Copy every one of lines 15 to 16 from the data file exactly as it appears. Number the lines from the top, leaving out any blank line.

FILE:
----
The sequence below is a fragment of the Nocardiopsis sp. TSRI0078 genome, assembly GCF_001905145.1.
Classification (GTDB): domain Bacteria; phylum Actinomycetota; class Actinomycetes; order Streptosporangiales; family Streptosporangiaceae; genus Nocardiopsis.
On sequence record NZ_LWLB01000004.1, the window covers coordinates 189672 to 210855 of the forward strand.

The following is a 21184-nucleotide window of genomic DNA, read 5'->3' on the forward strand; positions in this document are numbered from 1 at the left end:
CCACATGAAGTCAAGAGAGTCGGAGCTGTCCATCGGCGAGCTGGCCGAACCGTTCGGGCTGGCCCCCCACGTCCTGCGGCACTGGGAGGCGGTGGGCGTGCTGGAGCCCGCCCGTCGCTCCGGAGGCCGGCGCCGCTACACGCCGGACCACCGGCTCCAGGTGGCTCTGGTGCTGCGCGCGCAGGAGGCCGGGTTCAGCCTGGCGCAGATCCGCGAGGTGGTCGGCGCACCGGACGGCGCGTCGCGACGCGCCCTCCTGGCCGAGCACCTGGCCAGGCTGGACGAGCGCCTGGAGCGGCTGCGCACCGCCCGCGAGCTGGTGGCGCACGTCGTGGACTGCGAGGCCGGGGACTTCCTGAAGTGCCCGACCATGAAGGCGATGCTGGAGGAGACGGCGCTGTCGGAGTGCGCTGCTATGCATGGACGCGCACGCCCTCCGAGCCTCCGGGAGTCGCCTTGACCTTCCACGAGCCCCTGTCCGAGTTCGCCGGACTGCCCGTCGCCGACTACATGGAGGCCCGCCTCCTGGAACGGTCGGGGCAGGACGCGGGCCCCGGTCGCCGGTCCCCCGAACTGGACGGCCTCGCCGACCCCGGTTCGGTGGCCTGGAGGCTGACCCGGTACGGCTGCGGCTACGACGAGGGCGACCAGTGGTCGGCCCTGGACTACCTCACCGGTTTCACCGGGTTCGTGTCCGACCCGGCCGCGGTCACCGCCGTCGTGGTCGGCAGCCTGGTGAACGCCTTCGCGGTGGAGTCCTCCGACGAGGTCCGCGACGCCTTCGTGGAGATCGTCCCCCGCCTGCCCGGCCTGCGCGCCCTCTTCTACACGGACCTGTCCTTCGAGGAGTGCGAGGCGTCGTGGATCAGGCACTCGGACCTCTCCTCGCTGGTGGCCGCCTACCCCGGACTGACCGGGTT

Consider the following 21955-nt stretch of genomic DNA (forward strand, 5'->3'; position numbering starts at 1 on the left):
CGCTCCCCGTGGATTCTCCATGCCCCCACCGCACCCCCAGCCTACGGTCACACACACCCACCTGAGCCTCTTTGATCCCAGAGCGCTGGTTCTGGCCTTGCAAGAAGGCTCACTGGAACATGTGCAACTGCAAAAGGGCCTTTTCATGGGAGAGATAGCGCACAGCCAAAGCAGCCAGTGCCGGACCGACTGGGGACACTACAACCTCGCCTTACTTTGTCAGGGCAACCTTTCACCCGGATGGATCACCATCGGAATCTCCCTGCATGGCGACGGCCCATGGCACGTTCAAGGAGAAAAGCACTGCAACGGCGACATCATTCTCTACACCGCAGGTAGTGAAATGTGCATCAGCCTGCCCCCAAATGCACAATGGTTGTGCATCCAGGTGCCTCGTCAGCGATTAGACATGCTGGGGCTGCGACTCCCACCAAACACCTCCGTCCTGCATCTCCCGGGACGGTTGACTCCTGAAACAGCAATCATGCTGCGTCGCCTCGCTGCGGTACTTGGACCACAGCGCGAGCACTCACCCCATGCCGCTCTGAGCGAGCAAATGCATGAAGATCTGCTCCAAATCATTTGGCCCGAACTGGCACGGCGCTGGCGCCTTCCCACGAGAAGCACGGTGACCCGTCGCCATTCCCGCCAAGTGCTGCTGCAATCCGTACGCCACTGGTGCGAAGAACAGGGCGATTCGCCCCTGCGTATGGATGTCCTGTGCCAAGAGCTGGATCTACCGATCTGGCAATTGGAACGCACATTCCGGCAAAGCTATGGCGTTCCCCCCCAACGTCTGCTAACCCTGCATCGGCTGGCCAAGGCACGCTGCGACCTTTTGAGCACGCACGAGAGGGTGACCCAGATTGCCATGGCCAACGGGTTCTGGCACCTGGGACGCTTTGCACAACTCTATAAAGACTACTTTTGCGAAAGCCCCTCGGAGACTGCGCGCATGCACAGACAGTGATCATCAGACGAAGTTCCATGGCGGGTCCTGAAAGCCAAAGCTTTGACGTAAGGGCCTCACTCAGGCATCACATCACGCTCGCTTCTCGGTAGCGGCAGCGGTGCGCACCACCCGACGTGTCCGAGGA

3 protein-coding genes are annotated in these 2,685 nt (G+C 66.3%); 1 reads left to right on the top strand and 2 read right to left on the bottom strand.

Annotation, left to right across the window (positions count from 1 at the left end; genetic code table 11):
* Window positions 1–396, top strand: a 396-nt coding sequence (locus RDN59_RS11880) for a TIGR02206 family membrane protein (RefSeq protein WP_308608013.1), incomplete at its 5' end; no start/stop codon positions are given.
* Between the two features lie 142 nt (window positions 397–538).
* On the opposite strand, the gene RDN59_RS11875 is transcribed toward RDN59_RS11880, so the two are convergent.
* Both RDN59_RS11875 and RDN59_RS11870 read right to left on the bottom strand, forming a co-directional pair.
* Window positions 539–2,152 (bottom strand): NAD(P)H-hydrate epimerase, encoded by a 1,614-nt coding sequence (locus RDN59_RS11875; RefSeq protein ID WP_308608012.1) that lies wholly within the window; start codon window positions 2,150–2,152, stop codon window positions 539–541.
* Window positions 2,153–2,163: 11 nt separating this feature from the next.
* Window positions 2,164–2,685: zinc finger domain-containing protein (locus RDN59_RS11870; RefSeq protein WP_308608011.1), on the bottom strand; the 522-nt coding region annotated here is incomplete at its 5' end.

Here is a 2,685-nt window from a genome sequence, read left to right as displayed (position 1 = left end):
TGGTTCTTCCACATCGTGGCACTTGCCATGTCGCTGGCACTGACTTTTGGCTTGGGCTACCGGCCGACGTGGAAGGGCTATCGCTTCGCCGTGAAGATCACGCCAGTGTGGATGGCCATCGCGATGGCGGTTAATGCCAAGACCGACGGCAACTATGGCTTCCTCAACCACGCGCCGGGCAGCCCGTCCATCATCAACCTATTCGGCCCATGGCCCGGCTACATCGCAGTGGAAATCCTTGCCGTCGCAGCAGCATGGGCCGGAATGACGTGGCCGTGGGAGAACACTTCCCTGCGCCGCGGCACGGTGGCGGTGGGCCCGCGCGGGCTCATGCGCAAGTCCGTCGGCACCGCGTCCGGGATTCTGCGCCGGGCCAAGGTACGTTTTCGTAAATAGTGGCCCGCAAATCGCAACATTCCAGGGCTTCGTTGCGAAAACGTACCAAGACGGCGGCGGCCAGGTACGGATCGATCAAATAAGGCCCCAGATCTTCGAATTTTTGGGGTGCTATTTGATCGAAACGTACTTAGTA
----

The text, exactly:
* Window positions 2,153–2,163: 11 nt separating this feature from the next.
* Window positions 2,164–2,685: zinc finger domain-containing protein (locus RDN59_RS11870; RefSeq protein WP_308608011.1), on the bottom strand; the 522-nt coding region annotated here is incomplete at its 5' end.